Dear Future Patient, this is may come as a shock to you, but even doctors are human. I’m not entirely sure about everyone (who knows?) but I, certainly, am human. I have feelings. I have moods. I have perspectives.
My humanity, however, will not keep me from becoming a better doctor. In fact, I’m hoping that my humanity will help you as much as my medical training will. I know how much parents can worry over their child (hi Dad and Mum!). I know how embarrassing those first few years of puberty can be. I know how frustrating a knee injury can be. I know how the little things can seem so big. I know how difficult it is to lose someone so suddenly.
I know what it means to be human, and I am not inclined to forget.
If anything, I promise to stay human (unless aliens abduct me or I, for some reason, require a mechatronic heart).
I promise to see you as human.
I only ask that when I do stand before you as your physician, that you’d see me the same way.
It's been a rather long time since I've put anything up, but here I am back from a month long hiatus! So here's a melancholic poem to celebrate.
Into the palms of your hands
In place of hammers
Still, your hands are bruised
From the words you’ve cut
Out of too-honest girls
With sword-wit tongues.
The knives you keep
In back pockets
Slice your jeans
Into strips of lies
You hand out daily,
Strips of lies
You expect in return.
But too-honest girls
Hand you silver plated truths
Hoping you’d draw back curtains
Instead, you slit your wrists
On silver edges,
Thrust bloodied fingers
At candid messengers,
Mock the ways
Of the world
Ceases to arrive
And they send nothing
But carefully packaged
The pool at the university I go to is rather unconventional. When I swim in the afternoon, I can hear the orchestra playing from the second floor. The sound proofing is apparently faulty.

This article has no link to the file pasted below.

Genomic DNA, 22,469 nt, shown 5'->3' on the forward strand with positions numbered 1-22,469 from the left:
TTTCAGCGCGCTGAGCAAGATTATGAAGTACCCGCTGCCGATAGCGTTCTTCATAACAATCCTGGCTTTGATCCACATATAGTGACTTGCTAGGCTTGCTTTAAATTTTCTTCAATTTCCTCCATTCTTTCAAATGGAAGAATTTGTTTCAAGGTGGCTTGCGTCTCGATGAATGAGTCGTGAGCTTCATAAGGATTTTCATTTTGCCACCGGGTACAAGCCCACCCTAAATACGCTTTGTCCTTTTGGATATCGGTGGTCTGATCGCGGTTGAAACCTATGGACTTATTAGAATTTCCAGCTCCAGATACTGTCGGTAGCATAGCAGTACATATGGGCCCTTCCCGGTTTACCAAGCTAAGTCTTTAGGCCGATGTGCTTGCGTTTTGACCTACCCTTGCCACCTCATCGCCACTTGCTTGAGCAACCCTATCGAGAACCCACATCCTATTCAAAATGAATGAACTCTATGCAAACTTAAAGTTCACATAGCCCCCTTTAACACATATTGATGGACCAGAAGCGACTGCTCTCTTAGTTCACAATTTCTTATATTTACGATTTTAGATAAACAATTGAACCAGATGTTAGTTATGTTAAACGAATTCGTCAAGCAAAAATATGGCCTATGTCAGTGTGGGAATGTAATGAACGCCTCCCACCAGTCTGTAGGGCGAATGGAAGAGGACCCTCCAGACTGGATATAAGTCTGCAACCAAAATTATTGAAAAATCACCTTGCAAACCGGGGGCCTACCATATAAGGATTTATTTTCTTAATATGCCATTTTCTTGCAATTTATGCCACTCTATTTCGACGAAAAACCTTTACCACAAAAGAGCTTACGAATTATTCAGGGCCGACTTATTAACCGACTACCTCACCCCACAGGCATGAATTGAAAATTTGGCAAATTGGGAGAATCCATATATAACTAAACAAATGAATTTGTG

This story and this photo are not of my university, but I suppose I like the concept of the orchestra soundtracking my swim.
I also like the concept of swimming as a sport of perseverance more than natural talent. I suppose it's because I correlate success with tenacity and persistence. I suppose it doesn't apply in all circumstances.
The first sound that hit her were the strings from the second floor landing floating above the pool like a balcony. The orchestra had gotten into the swing of rehearsals, their brows glistening with smudged black notes and trembling keys. They were playing an especially mellow tune, unintentionally soundtracking Mia’s tired stride as her feet kissed the poolside’s slippery tiles. The sun was peeking through the frosted windows, unwilling to relinquish its hold on the day. Personally, Mia had had her fill of it. The sun shed too much light into her small lab, and today it made her far too aware of her cancer proliferating cells filling up her petri dishes. They were supposed to die. Instead, she came in to a thriving culture. Just as she had for the last hundred (or was it two hundred? she'd lost count) trials. No, the sun had shown her enough today. She was looking forward to the moon’s reign.